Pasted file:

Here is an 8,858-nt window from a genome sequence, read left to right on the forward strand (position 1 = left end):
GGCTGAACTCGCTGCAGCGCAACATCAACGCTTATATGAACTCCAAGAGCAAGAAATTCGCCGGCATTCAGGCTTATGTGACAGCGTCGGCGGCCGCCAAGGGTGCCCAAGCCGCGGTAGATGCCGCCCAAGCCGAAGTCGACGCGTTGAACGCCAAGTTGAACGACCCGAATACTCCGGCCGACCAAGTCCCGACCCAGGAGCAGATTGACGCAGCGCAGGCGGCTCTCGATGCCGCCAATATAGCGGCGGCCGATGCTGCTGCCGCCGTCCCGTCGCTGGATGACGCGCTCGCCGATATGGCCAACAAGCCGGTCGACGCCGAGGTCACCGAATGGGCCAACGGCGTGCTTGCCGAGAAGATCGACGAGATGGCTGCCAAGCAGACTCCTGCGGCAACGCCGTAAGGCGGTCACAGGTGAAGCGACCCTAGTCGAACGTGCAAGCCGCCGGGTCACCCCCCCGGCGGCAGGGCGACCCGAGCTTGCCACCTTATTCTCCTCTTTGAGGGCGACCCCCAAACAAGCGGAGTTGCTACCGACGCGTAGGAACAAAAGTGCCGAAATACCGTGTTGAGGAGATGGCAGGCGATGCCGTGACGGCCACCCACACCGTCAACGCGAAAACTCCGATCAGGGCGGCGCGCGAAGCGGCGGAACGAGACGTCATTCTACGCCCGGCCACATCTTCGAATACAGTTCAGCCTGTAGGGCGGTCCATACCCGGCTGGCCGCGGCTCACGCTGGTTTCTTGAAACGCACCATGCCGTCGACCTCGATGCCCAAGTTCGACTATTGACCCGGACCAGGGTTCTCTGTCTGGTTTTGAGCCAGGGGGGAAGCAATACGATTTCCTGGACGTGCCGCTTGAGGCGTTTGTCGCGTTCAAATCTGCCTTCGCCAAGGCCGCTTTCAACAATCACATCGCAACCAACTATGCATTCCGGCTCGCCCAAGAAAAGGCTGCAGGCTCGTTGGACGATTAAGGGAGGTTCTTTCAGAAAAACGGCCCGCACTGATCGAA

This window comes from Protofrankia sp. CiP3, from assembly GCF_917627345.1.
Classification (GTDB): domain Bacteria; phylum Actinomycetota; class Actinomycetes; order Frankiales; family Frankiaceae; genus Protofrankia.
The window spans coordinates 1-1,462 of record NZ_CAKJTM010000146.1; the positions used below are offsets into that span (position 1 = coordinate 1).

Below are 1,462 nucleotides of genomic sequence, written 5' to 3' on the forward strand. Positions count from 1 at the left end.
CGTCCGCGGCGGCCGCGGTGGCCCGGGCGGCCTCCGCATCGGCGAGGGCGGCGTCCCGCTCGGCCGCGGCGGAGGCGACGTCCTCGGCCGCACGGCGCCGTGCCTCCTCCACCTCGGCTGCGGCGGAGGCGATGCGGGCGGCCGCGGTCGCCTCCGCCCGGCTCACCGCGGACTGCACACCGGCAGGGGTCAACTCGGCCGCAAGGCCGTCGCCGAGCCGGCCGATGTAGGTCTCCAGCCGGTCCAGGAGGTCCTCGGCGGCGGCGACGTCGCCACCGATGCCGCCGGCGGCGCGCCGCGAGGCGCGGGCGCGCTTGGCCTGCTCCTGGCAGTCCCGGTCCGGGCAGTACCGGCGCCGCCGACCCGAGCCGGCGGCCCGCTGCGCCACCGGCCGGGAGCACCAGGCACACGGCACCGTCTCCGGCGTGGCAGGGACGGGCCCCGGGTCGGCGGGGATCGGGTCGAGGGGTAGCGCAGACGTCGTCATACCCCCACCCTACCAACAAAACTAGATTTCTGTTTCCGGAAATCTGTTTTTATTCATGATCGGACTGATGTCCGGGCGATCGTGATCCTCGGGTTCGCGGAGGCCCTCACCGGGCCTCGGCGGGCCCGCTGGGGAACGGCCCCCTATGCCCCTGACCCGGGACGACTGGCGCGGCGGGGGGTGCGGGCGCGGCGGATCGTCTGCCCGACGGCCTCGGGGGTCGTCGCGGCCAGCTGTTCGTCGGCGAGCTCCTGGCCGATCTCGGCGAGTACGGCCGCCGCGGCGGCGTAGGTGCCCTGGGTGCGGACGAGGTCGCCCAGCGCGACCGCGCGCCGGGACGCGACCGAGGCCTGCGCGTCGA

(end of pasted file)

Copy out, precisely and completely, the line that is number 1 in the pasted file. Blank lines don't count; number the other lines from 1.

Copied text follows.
Here is an 8,858-nt window from a genome sequence, read left to right on the forward strand (position 1 = left end):